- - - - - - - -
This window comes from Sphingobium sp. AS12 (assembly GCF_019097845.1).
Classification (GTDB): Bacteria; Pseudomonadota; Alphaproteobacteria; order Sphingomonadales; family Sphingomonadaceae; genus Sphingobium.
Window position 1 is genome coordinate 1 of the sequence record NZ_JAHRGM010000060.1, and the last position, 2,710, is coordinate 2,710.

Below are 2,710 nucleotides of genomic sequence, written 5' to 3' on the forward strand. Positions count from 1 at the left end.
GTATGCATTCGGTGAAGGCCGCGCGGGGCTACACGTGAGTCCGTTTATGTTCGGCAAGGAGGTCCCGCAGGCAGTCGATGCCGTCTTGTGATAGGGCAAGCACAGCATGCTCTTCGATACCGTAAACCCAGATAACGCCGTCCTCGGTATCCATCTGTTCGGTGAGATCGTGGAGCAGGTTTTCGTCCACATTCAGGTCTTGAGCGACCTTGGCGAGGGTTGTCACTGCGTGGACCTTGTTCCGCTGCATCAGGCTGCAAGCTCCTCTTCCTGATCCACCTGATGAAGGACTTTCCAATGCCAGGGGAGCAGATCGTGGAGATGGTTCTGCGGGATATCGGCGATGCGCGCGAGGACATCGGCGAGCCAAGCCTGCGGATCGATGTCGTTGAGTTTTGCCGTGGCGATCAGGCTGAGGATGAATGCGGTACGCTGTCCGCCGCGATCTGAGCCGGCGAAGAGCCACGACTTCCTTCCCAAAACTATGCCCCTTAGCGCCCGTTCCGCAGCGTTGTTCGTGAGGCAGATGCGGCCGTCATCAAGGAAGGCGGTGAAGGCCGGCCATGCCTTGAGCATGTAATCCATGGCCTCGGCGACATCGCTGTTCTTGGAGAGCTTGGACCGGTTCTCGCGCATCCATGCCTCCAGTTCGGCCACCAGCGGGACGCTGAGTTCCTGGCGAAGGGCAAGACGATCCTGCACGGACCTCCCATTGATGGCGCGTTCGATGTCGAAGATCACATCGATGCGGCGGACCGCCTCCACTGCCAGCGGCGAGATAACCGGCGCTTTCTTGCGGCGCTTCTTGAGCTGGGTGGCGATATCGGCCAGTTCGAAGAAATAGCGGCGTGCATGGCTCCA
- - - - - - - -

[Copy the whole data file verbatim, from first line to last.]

This window comes from Sphingobium sp. AS12 (assembly GCF_019097845.1).
Classification (GTDB): Bacteria; Pseudomonadota; Alphaproteobacteria; order Sphingomonadales; family Sphingomonadaceae; genus Sphingobium.
Window position 1 is genome coordinate 1 of the sequence record NZ_JAHRGM010000060.1, and the last position, 2,710, is coordinate 2,710.

Below are 2,710 nucleotides of genomic sequence, written 5' to 3' on the forward strand. Positions count from 1 at the left end.
GTATGCATTCGGTGAAGGCCGCGCGGGGCTACACGTGAGTCCGTTTATGTTCGGCAAGGAGGTCCCGCAGGCAGTCGATGCCGTCTTGTGATAGGGCAAGCACAGCATGCTCTTCGATACCGTAAACCCAGATAACGCCGTCCTCGGTATCCATCTGTTCGGTGAGATCGTGGAGCAGGTTTTCGTCCACATTCAGGTCTTGAGCGACCTTGGCGAGGGTTGTCACTGCGTGGACCTTGTTCCGCTGCATCAGGCTGCAAGCTCCTCTTCCTGATCCACCTGATGAAGGACTTTCCAATGCCAGGGGAGCAGATCGTGGAGATGGTTCTGCGGGATATCGGCGATGCGCGCGAGGACATCGGCGAGCCAAGCCTGCGGATCGATGTCGTTGAGTTTTGCCGTGGCGATCAGGCTGAGGATGAATGCGGTACGCTGTCCGCCGCGATCTGAGCCGGCGAAGAGCCACGACTTCCTTCCCAAAACTATGCCCCTTAGCGCCCGTTCCGCAGCGTTGTTCGTGAGGCAGATGCGGCCGTCATCAAGGAAGGCGGTGAAGGCCGGCCATGCCTTGAGCATGTAATCCATGGCCTCGGCGACATCGCTGTTCTTGGAGAGCTTGGACCGGTTCTCGCGCATCCATGCCTCCAGTTCGGCCACCAGCGGGACGCTGAGTTCCTGGCGAAGGGCAAGACGATCCTGCACGGACCTCCCATTGATGGCGCGTTCGATGTCGAAGATCACATCGATGCGGCGGACCGCCTCCACTGCCAGCGGCGAGATAACCGGCGCTTTCTTGCGGCGCTTCTTGAGCTGGGTGGCGATATCGGCCAGTTCGAAGAAATAGCGGCGTGCATGGCTCCA